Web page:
Comment by MikeD — February 20, 2011 @ 2:55 pm

  41. Must be interesting to be a descendant of the Bergen’s. Most anyone would proudly mention that two of their family members played in the Major Leagues. Perhaps less so in the Bergen family.

    Friends would be gathered around the bar asking for stories: “Well, both were cathcer. There was my great grandfather Bill. He’s regarded as the worst-hitter ever in MLB history. And my great granduncle, Marty, well, he hacked to death his entire family with an axe, before comitting suicide with the same axe. Yeah, granduncle Marty was a real cutup (no pun intended.) He was so crazy, that in one game he was having delusions, and he thought the pitcher was throwing knives at him, so where ever the ball was thrown he was running the other direction. That was quite a game, I hear.”

    “Hey, guys, I’m thinking of trying out for catcher on the company softball team this year. Where do I show up?”

    Not being fair to Bill Bergen, who did play in the Majors for 11 years and obviously had to be a great defender. The fact he was such a horrible hitter would make for an interesting story, but trying to fit Marty Bergen into the family history would be tough!

    Comment by MikeD — February 20, 2011 @ 3:11 pm

  42. Yeah, “mythical” is reserved for Colby Lewis.

    Comment by Newcomer — February 20, 2011 @ 5:24 pm

  43. Although he was by no means a historically bad hitter, my favorite baseball-card back as a kid belonged to Duane Kuiper. Exactly 1 HR in 3754 PA. That’s a great stat line.

    Comment by DJG — February 20, 2011 @ 6:40 pm

  44. I noticed something while looking at the all-time WAR chart. Greg Maddux is listed as producing -221.9 batting runs in his entire career, whereas a replacement player would have produced 60.4 batting runs in the same span. However, Maddux’s batting RAR is listed as -161.5. Shouldn’t that number be -282.3? Am I missing something here?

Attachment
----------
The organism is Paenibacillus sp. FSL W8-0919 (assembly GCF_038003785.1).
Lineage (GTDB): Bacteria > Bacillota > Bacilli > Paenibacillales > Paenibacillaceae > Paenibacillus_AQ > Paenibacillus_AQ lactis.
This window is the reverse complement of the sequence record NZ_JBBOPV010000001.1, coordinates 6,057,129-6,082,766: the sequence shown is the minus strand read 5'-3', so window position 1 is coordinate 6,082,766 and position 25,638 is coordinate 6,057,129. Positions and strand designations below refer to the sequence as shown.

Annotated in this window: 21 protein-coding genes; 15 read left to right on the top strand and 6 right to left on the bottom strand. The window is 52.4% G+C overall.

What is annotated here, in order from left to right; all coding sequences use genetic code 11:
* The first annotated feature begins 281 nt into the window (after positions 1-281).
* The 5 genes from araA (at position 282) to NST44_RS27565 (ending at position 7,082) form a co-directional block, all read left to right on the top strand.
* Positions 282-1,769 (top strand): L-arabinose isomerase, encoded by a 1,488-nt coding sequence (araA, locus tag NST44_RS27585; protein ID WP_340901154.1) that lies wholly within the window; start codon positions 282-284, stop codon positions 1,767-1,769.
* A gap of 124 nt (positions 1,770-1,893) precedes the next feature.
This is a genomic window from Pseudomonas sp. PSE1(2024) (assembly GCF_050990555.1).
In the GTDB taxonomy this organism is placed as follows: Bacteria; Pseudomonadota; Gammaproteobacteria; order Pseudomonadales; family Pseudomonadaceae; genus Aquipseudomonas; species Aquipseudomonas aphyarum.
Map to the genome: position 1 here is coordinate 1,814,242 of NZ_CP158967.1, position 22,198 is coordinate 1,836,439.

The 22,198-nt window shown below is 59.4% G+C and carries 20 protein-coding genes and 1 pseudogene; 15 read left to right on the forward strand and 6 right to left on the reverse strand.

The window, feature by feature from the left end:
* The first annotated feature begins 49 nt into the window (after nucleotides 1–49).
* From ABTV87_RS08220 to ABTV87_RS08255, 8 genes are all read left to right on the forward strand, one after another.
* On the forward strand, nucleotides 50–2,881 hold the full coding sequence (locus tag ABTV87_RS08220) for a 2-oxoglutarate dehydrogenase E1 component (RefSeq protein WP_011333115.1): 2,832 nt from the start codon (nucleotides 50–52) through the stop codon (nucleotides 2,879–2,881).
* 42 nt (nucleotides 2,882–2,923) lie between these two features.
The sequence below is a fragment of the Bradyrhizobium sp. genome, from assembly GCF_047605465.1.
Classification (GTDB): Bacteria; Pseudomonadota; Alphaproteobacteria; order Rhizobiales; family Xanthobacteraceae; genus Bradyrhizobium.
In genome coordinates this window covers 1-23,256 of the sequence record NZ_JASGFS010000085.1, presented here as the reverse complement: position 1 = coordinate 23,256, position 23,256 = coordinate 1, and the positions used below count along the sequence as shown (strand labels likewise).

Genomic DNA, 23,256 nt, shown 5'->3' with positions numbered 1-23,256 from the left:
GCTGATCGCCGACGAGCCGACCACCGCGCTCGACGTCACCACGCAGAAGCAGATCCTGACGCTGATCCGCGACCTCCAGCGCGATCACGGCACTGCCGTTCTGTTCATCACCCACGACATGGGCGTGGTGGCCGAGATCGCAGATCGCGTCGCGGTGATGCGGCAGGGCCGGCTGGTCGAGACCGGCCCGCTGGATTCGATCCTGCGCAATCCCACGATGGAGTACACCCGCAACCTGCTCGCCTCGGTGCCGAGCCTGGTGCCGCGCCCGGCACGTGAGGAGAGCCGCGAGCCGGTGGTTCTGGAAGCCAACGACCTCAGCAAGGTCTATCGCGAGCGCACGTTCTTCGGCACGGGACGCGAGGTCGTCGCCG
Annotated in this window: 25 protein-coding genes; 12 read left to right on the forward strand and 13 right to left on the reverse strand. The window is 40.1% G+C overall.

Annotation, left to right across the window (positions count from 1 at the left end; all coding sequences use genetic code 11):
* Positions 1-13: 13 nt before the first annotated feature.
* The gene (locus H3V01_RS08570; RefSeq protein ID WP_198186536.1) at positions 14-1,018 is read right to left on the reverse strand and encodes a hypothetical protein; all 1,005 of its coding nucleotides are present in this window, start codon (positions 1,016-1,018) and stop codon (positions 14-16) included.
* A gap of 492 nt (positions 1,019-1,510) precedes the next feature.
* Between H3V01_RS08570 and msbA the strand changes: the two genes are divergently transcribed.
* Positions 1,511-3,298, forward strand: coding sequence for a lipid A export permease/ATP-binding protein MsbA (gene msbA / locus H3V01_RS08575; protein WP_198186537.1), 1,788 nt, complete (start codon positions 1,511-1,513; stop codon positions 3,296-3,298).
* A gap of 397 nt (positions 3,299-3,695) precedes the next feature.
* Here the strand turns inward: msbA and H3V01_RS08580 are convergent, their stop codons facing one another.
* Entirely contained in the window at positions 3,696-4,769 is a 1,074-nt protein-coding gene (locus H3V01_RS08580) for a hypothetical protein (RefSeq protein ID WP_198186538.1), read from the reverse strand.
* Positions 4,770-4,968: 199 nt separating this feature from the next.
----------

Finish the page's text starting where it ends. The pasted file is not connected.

Comment by Andrew — February 21, 2011 @ 1:42 am

  45. Isn’t batting runs ‘above average’? If so, you’d expoect replacement to be negative.

    So, -221.9 – (-60.4) = -161.5

    Comment by Eric R — February 21, 2011 @ 9:21 am

  46. WIN!

    Comment by Fact — February 21, 2011 @ 10:07 am

  47. If only he could have stayed away from the booze, women, and cigarettes, maybe he could have made something of himself. I saw him once when he was 17… He was washed up, out of shape, a shell of what he used to be, just barely hanging on in the low minors. But he could still hit.

    Comment by Jon — February 21, 2011 @ 4:20 pm

  48. And considering that a full 10% of Maddux’s career plate appearances were successful sacrifice hits, and 12.5% of his PA were attempts, it’s to be expected that his RAR and related stats would be terrible. Afford a pitcher 20+ years in the NL ample opportunities to be great at the one thing pitchers are supposed to be great at, and the numbers will show about 200 wasted plate appearances. It’s impressive, though, that Maddux only grounded into 15 double plays and once went over 5 years between them.

    I’m amazed that anyone other than all-time great pitchers (NL since 1970) appear at the bottom of the career offensive WAR rankings. Who else could deserve to last long enough to be so bad? Other than the fine subject of this piece, I mean. It’s amazing how much damage those sacrifice bunts can do. Heck, he even had an OPS over .400 in his time in Atlanta, had 2 years over .500, and went a 3-year stretch surpassing 100 PA (that was broken up by the strike, and he easily would have passed 100 in both 1994 and 1995 as well).

    I know Maddux needs no defending. I just find his context to be incredibly interesting.

    Especially compared to Ted Lilly, who has compiled -4.3 WAR as a batter in only 305 (!!!) plate appearances. IF he’d spent his whole career in the NL, he’d likely be close to -7.5 in 300 games played. That’s what we call an historic pace, gentlemen!

    Comment by Dann M. — February 21, 2011 @ 4:28 pm

  49. He is, AFAICT, the only player with a negative OPS+ across at least 250 PAs (at least in the Play Index era).

    Comment by Jahiegel — February 21, 2011 @ 5:24 pm